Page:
How Do Bail and Bonds Work?
If you are arrested for a crime you may be required to post bail before you are released from police custody. What is bail? What if I don’t have cash to pay the amount set by a court? Who can help me post bail? As experienced California criminal defense attorneys we get questions like these a lot. We think it is important for you to know what jail bonds are and how they work. For more information about jail bonds do not hesitate to contact The Rodriguez Law Group.
What is Bail?
Bail is a payment that is made to a court to ensure that a defendant will return to court for their scheduled hearings. You can think of it as a type of collateral. If you show up for your scheduled criminal hearings the money is generally returned to you.
How is the Amount of Bail Determined?
Each County in California has established what is known as a “bail schedule.” The bail schedule is a list of bail amounts that are generally appropriate for specific crimes. In Los Angeles County, the Criminal Court has both Felony and Misdemeanor bail schedules.
The Felony Schedule, for example, provides general recommendations for bail based on the maximum state prison term that could be awarded for the crime for which you are arrested. If you are arrested for a felony offense that carries a maximum of 3 years in prison, the judge will find that the Felony Schedule recommends setting bail at $20,000. The judge will then weigh additional factors that could reduce or increase this amount.
Factors that can affect the amount of bail set for your release can include:
- Public safety concerns associated with your release from custody;
- If you are a “flight risk” after release;
- The nature and severity of the offense of which you are accused;
- Whether weapons were used in the crime;
- Whether illicit drugs were found in your possession; and
- Your prior criminal history.
The amount of bail that is set for a specific crime will vary from county to county and from case to case. An experienced California criminal defense attorney can help to limit the amount of bail that is assigned to your case. Contact us today to learn more.
Types of Bail Bonds
You can “make” bail by paying the bond that is set by the court. There are three primary types of bail bonds: cash bonds, property bonds, and bail bonds. Bail bonds are the most popular type of bond.
Cash: Cash bonds are exactly what they sound like: you pay your bail amount with cash. Many times, the amount of bail that is set will be greater than the amount of cash the average person has access to. For this reason, cash bonds are not used too often. If you do post a cash bond it will be generally be returned to you after the case against you has finished. If you are required to pay fines or restitution those amounts may be taken directly out of the cash bond you posted.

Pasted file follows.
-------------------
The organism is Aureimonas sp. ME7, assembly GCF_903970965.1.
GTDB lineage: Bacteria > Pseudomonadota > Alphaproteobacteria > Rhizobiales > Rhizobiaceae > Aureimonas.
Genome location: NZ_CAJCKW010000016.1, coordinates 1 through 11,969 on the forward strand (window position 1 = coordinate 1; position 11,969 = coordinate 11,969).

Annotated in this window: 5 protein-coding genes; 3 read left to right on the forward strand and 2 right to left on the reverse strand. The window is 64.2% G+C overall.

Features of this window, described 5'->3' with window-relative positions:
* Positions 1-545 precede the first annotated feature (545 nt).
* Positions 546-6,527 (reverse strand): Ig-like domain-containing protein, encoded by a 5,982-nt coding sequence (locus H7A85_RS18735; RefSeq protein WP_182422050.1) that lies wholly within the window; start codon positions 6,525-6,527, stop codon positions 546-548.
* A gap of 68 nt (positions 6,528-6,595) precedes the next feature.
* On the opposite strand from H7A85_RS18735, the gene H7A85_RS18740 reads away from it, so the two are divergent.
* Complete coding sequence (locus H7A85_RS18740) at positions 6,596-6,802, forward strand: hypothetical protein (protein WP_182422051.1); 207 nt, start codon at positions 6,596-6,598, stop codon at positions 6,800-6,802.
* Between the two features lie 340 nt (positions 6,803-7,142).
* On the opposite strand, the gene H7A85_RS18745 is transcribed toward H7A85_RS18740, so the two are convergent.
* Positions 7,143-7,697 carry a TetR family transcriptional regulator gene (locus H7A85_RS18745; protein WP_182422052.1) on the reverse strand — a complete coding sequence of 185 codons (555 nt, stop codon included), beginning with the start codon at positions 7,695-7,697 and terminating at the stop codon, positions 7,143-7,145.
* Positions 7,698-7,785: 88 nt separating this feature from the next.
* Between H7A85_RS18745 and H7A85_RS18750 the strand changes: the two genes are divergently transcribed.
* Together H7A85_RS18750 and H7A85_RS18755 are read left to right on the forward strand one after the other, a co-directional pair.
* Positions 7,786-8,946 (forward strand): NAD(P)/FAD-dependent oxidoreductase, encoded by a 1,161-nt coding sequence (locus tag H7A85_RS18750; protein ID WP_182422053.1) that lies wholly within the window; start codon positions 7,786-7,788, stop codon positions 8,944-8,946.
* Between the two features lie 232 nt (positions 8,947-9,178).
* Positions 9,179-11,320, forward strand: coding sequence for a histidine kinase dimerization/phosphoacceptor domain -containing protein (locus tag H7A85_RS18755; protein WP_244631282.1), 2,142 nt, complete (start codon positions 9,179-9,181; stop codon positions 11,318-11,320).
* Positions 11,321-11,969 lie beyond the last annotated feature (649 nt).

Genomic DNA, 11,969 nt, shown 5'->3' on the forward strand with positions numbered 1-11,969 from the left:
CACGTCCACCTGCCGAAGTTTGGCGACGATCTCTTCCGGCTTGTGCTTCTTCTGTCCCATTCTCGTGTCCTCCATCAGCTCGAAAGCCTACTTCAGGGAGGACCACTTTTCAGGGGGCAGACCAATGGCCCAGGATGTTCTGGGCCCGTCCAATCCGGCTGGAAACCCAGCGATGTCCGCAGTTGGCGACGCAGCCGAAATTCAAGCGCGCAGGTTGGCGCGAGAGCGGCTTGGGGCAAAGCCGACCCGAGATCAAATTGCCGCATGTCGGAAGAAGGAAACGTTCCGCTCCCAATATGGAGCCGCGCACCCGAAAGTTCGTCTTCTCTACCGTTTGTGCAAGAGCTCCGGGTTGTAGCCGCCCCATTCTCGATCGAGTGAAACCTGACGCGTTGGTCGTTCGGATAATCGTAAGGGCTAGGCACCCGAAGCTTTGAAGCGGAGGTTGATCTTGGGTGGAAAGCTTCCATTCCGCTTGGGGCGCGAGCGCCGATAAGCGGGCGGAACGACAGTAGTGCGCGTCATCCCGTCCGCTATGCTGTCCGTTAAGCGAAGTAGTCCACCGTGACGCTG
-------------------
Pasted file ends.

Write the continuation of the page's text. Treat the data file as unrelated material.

Property Bond: Property bonds are used when you have real, tangible property of value and use it as collateral for your release. The value of a property bond must be at least 150% of the amount of the bail that is set. For example, if you own a home with a value of $150,000, you may be able to use it as a property bond for bail amounts up to $100,000.
Property bonds can be complicated, though. Before a judge can accept your property bond there must be a hearing to establish the value and ownership of the property you would like to use. At this hearing, you will have to provide the original deed or certified copy, a current appraisal, a preliminary title report executed within the last 10 days, the balance of all loans on the property, and a history of all title liens against the property. If other people are listed on the deed, they must attend this hearing.
Bail Bonds: Bail bonds are the most popular type of bond. Bail bonds use a middleman, known as a bail bondsman, as a liaison between the court and the defendant. When you use a bail bondsman you pay them a fee, post collateral, and promise to show up in court for your future hearings. They, in turn, post bail on your behalf.
Bail bondsmen generally charge a non-refundable fee of 10% of the bail you need to have paid. Some bail bondsmen will offer reduced rates to clients who are in the military, government or union employees, or referred by an attorney. If you have been arrested you should contact an experienced California criminal defense attorney immediately. An attorney can fight to reduce your financial responsibility by arguing for limited bail amounts and referring you to a reputable bail bondsman for assistance.
If you fail to appear for your scheduled hearings after posting a bail bond the bondsman who posted bail on your behalf will lose that money. The collateral you use to guarantee your bond will be forfeited to the bail bondsman. They may also try to collect the amount of bail they lost to the court directly from you or your co-signer.
Need More Assistance with Bail or Bonds?
If you or someone you know has been arrested for a crime you should not hesitate to contact an experienced California criminal defense attorney. An attorney can help to limit the amount of bail that is set in your case and refer you to a reputable and affordable bail bondsman. Contact our Los Angeles office for a free consultation today.